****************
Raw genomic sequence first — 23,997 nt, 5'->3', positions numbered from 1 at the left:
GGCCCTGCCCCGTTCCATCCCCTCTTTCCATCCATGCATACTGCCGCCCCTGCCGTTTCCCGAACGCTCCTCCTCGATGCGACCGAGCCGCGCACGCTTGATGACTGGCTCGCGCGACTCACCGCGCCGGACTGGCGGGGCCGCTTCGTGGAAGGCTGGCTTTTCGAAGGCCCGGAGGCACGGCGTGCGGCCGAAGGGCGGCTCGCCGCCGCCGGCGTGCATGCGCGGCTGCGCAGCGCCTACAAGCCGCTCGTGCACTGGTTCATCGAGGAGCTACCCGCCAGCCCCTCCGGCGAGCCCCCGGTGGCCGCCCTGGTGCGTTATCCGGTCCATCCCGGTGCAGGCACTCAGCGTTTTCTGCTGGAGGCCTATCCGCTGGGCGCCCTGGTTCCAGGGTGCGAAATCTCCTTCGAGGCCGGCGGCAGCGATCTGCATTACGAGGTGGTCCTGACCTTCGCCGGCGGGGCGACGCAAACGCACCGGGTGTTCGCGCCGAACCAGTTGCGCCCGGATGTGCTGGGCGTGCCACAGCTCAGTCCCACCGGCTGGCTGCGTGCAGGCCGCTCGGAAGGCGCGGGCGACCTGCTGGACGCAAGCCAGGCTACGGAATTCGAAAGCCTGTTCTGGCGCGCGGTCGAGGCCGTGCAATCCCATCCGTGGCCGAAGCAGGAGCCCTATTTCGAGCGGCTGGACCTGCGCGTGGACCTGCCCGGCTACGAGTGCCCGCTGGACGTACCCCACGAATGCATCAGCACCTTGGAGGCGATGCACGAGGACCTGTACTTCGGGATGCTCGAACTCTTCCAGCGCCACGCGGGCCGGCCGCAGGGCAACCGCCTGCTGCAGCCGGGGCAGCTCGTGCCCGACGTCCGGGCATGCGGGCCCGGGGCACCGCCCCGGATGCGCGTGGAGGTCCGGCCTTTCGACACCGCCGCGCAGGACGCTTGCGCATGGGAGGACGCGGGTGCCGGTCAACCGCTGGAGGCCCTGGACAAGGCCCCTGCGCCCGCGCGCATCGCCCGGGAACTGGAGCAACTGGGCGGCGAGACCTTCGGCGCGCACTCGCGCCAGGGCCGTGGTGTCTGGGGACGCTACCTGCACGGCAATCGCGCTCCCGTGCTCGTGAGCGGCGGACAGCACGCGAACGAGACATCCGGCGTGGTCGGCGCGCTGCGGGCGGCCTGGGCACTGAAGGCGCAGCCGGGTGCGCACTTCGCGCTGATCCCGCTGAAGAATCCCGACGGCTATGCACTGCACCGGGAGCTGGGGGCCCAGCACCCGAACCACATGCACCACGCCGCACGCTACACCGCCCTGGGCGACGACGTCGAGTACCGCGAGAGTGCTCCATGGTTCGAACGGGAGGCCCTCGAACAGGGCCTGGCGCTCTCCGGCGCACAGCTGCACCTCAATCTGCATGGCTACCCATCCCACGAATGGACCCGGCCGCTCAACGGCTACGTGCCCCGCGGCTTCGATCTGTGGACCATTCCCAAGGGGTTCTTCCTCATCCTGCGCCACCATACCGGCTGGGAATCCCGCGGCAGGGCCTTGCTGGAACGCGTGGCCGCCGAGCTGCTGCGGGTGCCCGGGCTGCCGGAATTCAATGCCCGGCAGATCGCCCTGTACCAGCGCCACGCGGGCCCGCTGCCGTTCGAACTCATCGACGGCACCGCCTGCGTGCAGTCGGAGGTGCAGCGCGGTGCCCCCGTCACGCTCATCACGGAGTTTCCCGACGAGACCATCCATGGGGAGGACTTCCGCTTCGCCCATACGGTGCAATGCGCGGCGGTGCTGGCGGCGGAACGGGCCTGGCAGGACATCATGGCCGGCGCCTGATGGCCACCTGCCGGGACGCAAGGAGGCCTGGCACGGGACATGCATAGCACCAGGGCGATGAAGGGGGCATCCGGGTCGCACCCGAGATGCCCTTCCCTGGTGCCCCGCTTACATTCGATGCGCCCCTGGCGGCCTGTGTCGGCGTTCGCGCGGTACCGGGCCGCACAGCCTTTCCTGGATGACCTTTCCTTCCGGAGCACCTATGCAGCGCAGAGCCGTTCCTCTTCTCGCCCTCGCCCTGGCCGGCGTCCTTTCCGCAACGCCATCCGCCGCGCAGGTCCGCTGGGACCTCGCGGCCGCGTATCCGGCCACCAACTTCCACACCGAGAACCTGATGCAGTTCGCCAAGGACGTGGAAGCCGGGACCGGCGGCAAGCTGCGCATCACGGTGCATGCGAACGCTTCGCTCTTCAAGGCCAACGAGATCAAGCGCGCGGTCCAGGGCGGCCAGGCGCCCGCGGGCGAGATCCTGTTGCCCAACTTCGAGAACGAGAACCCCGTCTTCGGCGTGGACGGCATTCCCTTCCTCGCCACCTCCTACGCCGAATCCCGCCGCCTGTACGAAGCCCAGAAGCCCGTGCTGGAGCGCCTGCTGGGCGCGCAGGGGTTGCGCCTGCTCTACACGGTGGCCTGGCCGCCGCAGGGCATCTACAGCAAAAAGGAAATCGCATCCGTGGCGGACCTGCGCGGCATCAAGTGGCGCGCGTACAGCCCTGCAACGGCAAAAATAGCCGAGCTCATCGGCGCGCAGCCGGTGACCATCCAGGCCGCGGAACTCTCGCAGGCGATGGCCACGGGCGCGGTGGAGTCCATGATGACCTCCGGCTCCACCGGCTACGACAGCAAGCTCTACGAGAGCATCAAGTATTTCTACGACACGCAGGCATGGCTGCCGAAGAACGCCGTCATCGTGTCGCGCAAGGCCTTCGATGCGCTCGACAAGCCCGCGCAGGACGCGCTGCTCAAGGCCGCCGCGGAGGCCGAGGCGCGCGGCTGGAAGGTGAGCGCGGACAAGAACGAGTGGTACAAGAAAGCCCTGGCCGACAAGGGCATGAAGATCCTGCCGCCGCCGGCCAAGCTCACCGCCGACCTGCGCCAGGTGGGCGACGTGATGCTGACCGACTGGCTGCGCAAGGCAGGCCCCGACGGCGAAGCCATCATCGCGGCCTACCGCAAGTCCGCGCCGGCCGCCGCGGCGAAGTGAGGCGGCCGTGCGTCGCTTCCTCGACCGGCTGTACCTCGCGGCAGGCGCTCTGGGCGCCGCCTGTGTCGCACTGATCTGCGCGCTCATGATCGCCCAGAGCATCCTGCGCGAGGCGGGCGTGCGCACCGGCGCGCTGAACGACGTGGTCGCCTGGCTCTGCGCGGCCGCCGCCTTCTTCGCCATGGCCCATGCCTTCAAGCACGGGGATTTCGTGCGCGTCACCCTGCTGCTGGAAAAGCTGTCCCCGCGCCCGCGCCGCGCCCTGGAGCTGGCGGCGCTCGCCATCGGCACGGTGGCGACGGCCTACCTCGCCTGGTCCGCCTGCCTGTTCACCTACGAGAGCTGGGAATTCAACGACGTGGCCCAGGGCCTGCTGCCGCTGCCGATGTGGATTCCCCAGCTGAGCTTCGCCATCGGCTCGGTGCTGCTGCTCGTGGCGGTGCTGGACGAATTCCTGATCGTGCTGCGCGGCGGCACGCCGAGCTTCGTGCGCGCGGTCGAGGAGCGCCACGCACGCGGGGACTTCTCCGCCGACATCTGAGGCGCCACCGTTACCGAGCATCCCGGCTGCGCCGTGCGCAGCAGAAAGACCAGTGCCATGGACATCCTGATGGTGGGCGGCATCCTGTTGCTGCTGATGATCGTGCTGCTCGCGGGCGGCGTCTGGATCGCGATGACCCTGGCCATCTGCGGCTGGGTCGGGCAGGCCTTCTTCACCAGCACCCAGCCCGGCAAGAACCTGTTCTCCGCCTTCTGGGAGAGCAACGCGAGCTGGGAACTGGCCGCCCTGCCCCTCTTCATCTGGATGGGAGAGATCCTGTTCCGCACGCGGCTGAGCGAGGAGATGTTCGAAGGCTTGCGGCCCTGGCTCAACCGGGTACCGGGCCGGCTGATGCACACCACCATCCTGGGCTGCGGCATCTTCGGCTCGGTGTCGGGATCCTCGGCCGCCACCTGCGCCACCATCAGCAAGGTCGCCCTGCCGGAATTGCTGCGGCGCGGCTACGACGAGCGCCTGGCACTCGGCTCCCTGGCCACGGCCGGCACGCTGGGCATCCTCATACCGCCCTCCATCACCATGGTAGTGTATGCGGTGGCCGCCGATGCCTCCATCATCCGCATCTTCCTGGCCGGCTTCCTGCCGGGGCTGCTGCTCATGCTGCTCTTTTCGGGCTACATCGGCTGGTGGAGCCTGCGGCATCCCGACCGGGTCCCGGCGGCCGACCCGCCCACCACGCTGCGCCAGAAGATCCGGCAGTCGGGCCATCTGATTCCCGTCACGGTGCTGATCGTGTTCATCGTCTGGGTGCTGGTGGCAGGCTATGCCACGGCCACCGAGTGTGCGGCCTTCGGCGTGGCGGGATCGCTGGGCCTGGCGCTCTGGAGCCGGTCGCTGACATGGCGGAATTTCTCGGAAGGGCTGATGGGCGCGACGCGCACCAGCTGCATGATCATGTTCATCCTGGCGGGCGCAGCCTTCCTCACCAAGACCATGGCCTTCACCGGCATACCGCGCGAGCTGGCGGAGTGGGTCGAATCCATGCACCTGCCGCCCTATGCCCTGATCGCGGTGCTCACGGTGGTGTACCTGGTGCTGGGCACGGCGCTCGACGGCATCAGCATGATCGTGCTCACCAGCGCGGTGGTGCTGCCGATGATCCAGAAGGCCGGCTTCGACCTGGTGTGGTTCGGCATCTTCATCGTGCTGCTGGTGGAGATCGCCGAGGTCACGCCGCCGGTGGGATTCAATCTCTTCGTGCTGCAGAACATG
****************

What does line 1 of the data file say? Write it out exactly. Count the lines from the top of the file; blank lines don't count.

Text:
Raw genomic sequence first — 23,997 nt, 5'->3', positions numbered from 1 at the left: